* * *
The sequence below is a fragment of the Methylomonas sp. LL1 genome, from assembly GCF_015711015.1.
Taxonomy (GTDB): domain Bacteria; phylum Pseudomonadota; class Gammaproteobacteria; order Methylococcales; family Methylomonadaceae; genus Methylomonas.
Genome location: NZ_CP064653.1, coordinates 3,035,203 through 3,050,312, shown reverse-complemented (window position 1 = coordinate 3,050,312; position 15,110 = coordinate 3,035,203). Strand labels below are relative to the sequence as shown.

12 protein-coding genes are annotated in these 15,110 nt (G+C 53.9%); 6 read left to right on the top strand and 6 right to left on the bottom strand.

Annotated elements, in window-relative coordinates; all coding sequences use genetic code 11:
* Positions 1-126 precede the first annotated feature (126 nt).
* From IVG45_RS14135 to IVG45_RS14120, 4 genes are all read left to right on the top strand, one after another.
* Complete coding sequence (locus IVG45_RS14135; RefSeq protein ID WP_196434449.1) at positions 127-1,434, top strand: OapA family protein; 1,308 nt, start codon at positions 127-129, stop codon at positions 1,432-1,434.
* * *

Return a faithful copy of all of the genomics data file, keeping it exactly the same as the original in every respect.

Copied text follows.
The sequence below is a fragment of the Methylomonas sp. LL1 genome, from assembly GCF_015711015.1.
Taxonomy (GTDB): domain Bacteria; phylum Pseudomonadota; class Gammaproteobacteria; order Methylococcales; family Methylomonadaceae; genus Methylomonas.
Genome location: NZ_CP064653.1, coordinates 3,035,203 through 3,050,312, shown reverse-complemented (window position 1 = coordinate 3,050,312; position 15,110 = coordinate 3,035,203). Strand labels below are relative to the sequence as shown.

12 protein-coding genes are annotated in these 15,110 nt (G+C 53.9%); 6 read left to right on the top strand and 6 right to left on the bottom strand.

Annotated elements, in window-relative coordinates; all coding sequences use genetic code 11:
* Positions 1-126 precede the first annotated feature (126 nt).
* From IVG45_RS14135 to IVG45_RS14120, 4 genes are all read left to right on the top strand, one after another.
* Complete coding sequence (locus IVG45_RS14135; RefSeq protein ID WP_196434449.1) at positions 127-1,434, top strand: OapA family protein; 1,308 nt, start codon at positions 127-129, stop codon at positions 1,432-1,434.